Because PbP believes that state ownership is socialist, and they think they’re socialists, then the solution is state ownership when the ‘structural’ problem is precisely this form of ownership and control. An ownership and control beset by bureaucracy and bedevilled by narrow professional hierarchies and egos.
The problem is not a style of management but that health services are bureaucracies that privilege themselves, with the most powerful within them being best able to do so, including medical consultants who prioritise private work, although this is only one feature of the state capitalist service. The policy of Governments to portray health service workers as heroes beyond all reproach is resisted by some staff but is pursued in order, not to protect the interests of these staff, but to protect the bureaucrats and politicians who govern the system. The blinkered approach to the health system leads to mistakes such as the widespread responsibility for infection by hospitals and care homes being either ignored, downplayed or excused.
The absence of answers to key questions posed by the strategy; the inadequate understanding of what it would actually mean in Ireland; the failure to even identify the main threat from the pandemic, and the call for measures that cannot be implemented quickly enough to make the difference its authors say is needed; all this points to an underlying impotent political programme summed up at the end of the strategy document:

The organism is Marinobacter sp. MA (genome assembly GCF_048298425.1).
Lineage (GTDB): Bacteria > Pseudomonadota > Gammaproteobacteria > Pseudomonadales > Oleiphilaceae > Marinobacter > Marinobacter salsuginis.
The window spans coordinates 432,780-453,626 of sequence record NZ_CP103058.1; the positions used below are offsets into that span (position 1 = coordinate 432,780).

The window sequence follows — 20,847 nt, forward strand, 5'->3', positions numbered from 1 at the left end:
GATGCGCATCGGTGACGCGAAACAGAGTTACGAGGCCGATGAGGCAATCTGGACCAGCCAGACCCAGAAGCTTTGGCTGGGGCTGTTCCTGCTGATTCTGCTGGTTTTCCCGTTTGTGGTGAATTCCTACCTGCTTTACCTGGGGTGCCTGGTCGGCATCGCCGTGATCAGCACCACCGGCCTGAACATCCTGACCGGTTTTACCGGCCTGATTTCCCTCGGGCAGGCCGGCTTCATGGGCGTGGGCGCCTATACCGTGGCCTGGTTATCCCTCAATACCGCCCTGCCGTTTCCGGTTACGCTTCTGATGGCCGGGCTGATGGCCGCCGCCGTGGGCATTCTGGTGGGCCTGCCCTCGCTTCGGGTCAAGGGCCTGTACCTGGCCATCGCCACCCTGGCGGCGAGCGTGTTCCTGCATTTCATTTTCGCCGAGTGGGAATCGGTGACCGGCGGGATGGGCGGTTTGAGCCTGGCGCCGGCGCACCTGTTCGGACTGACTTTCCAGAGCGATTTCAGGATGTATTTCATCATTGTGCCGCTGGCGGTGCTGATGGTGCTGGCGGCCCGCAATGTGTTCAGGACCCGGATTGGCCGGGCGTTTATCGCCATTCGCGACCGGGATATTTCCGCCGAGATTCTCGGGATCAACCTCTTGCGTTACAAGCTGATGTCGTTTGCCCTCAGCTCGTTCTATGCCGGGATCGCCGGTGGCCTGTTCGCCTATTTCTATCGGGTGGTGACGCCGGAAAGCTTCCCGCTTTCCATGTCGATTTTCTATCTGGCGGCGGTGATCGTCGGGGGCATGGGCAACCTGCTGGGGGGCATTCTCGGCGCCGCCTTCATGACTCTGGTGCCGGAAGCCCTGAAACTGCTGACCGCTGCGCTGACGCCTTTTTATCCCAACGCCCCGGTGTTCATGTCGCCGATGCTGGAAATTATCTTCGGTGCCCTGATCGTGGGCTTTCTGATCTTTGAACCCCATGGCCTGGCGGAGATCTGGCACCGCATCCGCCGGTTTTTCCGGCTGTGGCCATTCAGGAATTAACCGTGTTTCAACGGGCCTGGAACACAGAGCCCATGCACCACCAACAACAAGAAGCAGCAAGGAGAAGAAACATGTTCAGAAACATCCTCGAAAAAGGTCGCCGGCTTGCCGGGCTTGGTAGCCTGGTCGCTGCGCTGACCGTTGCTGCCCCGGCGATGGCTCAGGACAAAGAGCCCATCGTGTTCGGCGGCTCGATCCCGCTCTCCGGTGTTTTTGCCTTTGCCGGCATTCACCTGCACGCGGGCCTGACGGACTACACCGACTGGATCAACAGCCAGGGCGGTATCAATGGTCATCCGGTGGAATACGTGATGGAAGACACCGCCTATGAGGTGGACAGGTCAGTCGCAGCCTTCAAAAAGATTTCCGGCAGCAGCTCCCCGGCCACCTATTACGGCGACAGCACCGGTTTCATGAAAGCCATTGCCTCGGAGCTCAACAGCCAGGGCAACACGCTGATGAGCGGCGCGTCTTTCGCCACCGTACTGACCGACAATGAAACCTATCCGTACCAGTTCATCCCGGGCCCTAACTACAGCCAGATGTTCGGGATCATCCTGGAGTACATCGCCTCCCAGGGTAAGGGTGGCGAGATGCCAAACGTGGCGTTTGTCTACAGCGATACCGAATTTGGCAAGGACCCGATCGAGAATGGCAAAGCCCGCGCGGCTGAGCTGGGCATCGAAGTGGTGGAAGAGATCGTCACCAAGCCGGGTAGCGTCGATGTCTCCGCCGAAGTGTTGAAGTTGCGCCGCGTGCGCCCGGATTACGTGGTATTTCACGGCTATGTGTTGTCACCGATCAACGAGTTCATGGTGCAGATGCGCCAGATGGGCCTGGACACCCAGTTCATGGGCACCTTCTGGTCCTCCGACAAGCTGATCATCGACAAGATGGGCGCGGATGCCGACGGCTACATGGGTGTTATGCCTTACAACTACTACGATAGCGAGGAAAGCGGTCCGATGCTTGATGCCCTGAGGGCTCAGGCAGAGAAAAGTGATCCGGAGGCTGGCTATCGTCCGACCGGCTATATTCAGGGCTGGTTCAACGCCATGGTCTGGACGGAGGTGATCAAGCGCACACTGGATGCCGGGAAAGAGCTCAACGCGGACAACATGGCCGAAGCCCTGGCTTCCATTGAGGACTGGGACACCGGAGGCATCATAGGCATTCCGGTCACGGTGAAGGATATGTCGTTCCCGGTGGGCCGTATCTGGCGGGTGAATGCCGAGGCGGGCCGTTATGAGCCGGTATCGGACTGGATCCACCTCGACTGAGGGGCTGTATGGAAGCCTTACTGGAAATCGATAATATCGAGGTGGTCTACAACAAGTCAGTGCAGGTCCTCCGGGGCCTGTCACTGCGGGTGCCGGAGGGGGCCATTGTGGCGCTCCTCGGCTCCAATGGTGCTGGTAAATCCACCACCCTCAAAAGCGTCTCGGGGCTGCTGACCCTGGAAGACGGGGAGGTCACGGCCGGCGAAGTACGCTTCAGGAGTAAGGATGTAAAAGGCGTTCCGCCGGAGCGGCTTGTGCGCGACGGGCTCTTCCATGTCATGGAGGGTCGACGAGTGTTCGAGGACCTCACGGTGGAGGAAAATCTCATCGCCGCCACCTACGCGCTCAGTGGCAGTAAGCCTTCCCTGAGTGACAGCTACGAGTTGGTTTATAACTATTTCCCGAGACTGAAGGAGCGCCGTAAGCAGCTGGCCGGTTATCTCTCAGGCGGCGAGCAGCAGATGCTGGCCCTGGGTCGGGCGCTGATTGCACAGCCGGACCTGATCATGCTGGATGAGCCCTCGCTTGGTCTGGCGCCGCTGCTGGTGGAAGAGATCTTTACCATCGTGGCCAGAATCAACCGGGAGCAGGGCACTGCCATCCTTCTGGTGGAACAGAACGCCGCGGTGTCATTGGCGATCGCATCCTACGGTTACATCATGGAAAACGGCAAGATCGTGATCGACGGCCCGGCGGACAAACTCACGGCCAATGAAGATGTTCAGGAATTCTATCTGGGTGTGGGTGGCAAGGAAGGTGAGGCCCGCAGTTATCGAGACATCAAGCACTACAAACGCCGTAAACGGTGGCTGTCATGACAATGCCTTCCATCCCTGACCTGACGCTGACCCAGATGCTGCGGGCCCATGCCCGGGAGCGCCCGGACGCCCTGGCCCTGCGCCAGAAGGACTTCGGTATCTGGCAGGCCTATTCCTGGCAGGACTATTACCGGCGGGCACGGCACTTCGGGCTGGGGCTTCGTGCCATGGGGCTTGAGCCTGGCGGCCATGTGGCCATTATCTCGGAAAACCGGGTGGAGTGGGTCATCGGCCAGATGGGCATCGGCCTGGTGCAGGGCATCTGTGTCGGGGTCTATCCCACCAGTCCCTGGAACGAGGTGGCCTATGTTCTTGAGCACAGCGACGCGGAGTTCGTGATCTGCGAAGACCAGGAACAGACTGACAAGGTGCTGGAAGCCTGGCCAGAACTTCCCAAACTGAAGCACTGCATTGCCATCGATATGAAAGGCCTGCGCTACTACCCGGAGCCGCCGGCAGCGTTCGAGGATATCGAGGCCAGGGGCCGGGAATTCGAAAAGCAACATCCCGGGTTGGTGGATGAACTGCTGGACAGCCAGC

“. . . most of all, we will need to clearly articulate a vision for an alternative to the destructive instability of capitalism – in Ireland we can play our part by popularising the call for a Transformative Left Government that would reorganise the economy under democratic control, as part of an ambitious Just Transition. . . . A left government supported by people power and workers organised in fighting trade unions can deliver real change . . .”
Capitalism will not be changed by a ‘Left Government’, by a group of politicians seeking to transform society through wielding the power of a state that exists to defend it. Neither can the economy be ‘reorganised’ top-down by such a Government that will in some way, somehow, then be subject to democratic control. If anyone in PbP still subscribes to any of the fundamental ideas of Marxism they will know all this is false, and being false it is dishonest to sell such a strategy, which is why it is so threadbare.
It is not in any sense a socialist strategy either at the level of transforming society or in dealing with Covid-19, as ritual references to emulating New Zealand, Australia and Asian countries demonstrates. In what way are any of these socialist? In what way are they safe from future infection, if it at any point they cease to separate themselves from the rest of the world in a way simply impossible for Ireland? Australia itself provides evidence that there is no such thing as one big final lockdown that breaks the back of infection. Numerous mutations in many countries belie the idea that these are necessarily foreign and can be avoided by border controls over any extended period.
The great advantage of the zero-covid strategy is that it presents an ideal outcome that compares brilliantly with any other potential approach; the more so since no cost is admitted and no account taken of any problems arising from, or consequences of, its practical implementation, even were such implementation possible in any relevant timescale.
That is why it is also ideal, unreal and hollow. Not so much transformative as transcendental.